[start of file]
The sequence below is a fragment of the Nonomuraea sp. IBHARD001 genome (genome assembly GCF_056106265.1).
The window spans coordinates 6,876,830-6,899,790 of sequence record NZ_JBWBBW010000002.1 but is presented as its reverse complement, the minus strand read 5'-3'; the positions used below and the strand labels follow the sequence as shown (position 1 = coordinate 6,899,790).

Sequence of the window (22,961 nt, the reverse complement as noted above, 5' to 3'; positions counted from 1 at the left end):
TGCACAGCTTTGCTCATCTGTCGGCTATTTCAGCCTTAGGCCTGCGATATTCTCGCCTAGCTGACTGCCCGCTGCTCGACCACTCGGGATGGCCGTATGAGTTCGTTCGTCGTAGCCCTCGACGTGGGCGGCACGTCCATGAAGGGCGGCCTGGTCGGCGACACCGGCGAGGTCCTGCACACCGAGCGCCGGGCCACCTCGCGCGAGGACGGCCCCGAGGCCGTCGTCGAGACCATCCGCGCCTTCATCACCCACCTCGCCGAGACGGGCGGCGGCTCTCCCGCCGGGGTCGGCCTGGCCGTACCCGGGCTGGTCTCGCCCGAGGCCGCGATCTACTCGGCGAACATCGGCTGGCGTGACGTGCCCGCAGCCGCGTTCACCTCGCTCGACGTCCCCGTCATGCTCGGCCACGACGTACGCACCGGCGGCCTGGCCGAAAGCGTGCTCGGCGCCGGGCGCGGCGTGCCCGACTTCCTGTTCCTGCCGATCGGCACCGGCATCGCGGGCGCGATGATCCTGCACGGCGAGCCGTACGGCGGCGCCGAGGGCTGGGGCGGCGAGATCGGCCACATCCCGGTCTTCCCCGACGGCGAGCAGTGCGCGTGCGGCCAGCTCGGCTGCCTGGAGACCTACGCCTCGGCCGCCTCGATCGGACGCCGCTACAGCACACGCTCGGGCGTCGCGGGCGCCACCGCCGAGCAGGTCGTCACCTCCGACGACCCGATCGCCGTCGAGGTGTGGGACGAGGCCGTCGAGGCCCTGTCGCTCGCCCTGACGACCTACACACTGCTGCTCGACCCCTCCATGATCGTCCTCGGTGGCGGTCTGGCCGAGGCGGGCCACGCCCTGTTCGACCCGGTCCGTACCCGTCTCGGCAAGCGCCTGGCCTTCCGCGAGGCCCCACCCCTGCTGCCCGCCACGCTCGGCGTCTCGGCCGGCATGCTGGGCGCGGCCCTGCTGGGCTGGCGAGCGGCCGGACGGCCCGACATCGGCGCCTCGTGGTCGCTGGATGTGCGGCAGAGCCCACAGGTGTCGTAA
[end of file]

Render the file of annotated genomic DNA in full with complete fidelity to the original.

The sequence below is a fragment of the Nonomuraea sp. IBHARD001 genome (genome assembly GCF_056106265.1).
The window spans coordinates 6,876,830-6,899,790 of sequence record NZ_JBWBBW010000002.1 but is presented as its reverse complement, the minus strand read 5'-3'; the positions used below and the strand labels follow the sequence as shown (position 1 = coordinate 6,899,790).

Sequence of the window (22,961 nt, the reverse complement as noted above, 5' to 3'; positions counted from 1 at the left end):
TGCACAGCTTTGCTCATCTGTCGGCTATTTCAGCCTTAGGCCTGCGATATTCTCGCCTAGCTGACTGCCCGCTGCTCGACCACTCGGGATGGCCGTATGAGTTCGTTCGTCGTAGCCCTCGACGTGGGCGGCACGTCCATGAAGGGCGGCCTGGTCGGCGACACCGGCGAGGTCCTGCACACCGAGCGCCGGGCCACCTCGCGCGAGGACGGCCCCGAGGCCGTCGTCGAGACCATCCGCGCCTTCATCACCCACCTCGCCGAGACGGGCGGCGGCTCTCCCGCCGGGGTCGGCCTGGCCGTACCCGGGCTGGTCTCGCCCGAGGCCGCGATCTACTCGGCGAACATCGGCTGGCGTGACGTGCCCGCAGCCGCGTTCACCTCGCTCGACGTCCCCGTCATGCTCGGCCACGACGTACGCACCGGCGGCCTGGCCGAAAGCGTGCTCGGCGCCGGGCGCGGCGTGCCCGACTTCCTGTTCCTGCCGATCGGCACCGGCATCGCGGGCGCGATGATCCTGCACGGCGAGCCGTACGGCGGCGCCGAGGGCTGGGGCGGCGAGATCGGCCACATCCCGGTCTTCCCCGACGGCGAGCAGTGCGCGTGCGGCCAGCTCGGCTGCCTGGAGACCTACGCCTCGGCCGCCTCGATCGGACGCCGCTACAGCACACGCTCGGGCGTCGCGGGCGCCACCGCCGAGCAGGTCGTCACCTCCGACGACCCGATCGCCGTCGAGGTGTGGGACGAGGCCGTCGAGGCCCTGTCGCTCGCCCTGACGACCTACACACTGCTGCTCGACCCCTCCATGATCGTCCTCGGTGGCGGTCTGGCCGAGGCGGGCCACGCCCTGTTCGACCCGGTCCGTACCCGTCTCGGCAAGCGCCTGGCCTTCCGCGAGGCCCCACCCCTGCTGCCCGCCACGCTCGGCGTCTCGGCCGGCATGCTGGGCGCGGCCCTGCTGGGCTGGCGAGCGGCCGGACGGCCCGACATCGGCGCCTCGTGGTCGCTGGATGTGCGGCAGAGCCCACAGGTGTCGTAA